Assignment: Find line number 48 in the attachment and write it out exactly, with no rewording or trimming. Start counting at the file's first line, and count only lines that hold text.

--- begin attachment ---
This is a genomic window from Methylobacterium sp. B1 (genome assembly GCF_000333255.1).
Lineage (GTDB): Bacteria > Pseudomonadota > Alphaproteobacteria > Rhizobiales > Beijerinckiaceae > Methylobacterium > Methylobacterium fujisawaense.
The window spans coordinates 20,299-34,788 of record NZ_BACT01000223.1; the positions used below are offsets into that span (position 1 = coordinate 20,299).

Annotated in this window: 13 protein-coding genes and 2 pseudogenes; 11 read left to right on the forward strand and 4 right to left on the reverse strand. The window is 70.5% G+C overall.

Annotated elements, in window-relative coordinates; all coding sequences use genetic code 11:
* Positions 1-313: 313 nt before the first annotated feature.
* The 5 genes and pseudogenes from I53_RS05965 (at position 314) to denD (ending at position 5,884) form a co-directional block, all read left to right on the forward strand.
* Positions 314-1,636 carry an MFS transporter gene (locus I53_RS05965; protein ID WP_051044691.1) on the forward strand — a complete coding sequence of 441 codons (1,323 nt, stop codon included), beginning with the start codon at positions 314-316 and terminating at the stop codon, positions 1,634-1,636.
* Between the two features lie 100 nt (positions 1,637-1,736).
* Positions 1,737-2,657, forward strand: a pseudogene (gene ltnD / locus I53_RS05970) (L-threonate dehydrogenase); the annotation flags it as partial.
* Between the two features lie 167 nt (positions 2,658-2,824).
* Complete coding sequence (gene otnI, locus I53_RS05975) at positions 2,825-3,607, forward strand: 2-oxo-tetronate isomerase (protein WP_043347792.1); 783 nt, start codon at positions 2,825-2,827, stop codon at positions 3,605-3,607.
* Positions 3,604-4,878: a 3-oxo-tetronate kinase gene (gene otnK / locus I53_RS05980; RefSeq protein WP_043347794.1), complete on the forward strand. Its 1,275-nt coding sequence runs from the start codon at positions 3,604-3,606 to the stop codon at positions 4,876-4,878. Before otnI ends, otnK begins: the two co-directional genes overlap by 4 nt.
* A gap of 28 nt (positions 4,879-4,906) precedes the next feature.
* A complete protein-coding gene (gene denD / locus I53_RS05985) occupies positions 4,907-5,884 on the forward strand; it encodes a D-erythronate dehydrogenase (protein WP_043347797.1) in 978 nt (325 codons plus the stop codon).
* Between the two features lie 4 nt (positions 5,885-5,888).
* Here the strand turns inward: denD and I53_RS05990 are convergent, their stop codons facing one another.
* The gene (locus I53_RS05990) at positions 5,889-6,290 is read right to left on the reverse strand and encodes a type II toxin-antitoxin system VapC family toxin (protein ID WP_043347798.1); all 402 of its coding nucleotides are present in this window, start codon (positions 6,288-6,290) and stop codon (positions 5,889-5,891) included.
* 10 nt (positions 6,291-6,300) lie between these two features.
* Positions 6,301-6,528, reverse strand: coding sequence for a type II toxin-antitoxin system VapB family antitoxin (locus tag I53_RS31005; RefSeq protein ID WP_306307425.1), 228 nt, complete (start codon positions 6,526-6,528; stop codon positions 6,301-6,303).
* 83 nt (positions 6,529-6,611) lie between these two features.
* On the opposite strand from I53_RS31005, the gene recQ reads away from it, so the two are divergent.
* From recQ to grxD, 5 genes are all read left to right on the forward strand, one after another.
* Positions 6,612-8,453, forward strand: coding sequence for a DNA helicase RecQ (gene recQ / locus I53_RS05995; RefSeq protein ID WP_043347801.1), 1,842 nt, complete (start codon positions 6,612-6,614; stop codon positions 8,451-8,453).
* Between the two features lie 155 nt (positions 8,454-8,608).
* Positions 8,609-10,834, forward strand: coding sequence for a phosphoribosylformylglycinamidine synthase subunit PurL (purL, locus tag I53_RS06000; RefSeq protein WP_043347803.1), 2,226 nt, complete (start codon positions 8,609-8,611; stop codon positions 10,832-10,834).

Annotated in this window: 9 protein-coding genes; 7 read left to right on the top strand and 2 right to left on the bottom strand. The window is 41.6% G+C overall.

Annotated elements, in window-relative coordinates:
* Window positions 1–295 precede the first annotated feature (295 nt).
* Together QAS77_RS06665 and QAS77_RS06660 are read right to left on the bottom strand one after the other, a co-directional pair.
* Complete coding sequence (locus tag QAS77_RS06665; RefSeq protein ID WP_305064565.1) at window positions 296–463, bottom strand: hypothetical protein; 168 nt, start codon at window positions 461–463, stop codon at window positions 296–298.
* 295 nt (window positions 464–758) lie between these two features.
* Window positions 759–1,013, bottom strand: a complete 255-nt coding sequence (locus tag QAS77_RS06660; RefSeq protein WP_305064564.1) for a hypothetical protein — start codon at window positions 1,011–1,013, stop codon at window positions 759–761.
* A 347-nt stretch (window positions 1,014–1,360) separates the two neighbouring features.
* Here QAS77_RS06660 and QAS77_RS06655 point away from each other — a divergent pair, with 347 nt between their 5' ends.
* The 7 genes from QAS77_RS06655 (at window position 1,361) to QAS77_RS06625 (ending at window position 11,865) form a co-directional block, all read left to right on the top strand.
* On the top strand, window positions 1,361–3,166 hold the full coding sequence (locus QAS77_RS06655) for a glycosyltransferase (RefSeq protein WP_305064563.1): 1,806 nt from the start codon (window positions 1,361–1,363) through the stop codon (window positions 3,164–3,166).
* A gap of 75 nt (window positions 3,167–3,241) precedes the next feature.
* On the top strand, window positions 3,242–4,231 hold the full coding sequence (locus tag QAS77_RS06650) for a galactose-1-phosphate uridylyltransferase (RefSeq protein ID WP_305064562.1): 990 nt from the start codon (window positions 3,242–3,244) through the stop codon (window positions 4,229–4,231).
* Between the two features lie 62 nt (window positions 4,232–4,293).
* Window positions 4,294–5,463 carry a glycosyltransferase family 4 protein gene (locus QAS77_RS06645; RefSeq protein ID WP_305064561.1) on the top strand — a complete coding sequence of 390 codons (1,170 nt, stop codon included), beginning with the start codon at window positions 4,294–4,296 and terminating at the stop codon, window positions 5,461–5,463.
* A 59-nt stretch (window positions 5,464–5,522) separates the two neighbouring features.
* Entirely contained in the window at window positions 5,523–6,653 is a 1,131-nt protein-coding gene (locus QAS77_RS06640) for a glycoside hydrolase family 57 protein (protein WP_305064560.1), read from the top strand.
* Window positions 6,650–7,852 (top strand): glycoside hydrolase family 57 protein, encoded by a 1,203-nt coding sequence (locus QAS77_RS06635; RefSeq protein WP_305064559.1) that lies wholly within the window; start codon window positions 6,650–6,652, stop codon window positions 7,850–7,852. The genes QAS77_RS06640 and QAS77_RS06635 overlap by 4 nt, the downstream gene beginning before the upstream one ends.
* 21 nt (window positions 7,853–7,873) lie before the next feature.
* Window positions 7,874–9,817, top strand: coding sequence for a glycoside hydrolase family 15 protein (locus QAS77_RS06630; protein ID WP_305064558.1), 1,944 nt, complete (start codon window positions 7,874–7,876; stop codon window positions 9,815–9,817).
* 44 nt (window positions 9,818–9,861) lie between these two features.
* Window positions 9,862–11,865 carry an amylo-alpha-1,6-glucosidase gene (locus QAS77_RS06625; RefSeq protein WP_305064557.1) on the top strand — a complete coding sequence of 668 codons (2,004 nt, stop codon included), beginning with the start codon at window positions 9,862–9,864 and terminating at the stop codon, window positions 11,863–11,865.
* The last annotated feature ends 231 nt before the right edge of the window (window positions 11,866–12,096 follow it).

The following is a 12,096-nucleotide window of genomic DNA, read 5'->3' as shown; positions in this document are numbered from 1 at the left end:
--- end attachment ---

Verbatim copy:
* Window positions 9,862–11,865 carry an amylo-alpha-1,6-glucosidase gene (locus QAS77_RS06625; RefSeq protein WP_305064557.1) on the top strand — a complete coding sequence of 668 codons (2,004 nt, stop codon included), beginning with the start codon at window positions 9,862–9,864 and terminating at the stop codon, window positions 11,863–11,865.